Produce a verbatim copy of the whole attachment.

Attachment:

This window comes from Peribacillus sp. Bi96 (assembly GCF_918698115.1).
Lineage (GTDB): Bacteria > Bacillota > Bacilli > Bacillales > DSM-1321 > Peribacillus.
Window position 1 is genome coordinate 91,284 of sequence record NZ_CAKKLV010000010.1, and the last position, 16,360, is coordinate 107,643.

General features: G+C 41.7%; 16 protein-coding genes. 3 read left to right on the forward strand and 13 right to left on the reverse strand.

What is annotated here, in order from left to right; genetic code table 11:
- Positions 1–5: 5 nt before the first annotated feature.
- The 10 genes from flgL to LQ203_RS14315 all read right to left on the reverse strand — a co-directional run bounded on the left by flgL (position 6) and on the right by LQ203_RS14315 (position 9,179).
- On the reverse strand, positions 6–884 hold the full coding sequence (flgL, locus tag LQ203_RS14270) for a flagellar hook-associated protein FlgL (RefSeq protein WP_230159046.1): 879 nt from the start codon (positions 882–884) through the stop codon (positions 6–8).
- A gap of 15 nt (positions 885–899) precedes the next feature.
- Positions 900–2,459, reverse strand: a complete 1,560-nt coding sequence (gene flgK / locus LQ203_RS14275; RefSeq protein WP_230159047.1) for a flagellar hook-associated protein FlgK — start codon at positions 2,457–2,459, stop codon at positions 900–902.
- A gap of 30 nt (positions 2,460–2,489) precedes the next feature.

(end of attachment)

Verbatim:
This window comes from Peribacillus sp. Bi96 (assembly GCF_918698115.1).
Lineage (GTDB): Bacteria > Bacillota > Bacilli > Bacillales > DSM-1321 > Peribacillus.
Window position 1 is genome coordinate 91,284 of sequence record NZ_CAKKLV010000010.1, and the last position, 16,360, is coordinate 107,643.

General features: G+C 41.7%; 16 protein-coding genes. 3 read left to right on the forward strand and 13 right to left on the reverse strand.

What is annotated here, in order from left to right; genetic code table 11:
- Positions 1–5: 5 nt before the first annotated feature.
- The 10 genes from flgL to LQ203_RS14315 all read right to left on the reverse strand — a co-directional run bounded on the left by flgL (position 6) and on the right by LQ203_RS14315 (position 9,179).
- On the reverse strand, positions 6–884 hold the full coding sequence (flgL, locus tag LQ203_RS14270) for a flagellar hook-associated protein FlgL (RefSeq protein WP_230159046.1): 879 nt from the start codon (positions 882–884) through the stop codon (positions 6–8).
- A gap of 15 nt (positions 885–899) precedes the next feature.
- Positions 900–2,459, reverse strand: a complete 1,560-nt coding sequence (gene flgK / locus LQ203_RS14275; RefSeq protein WP_230159047.1) for a flagellar hook-associated protein FlgK — start codon at positions 2,457–2,459, stop codon at positions 900–902.
- A gap of 30 nt (positions 2,460–2,489) precedes the next feature.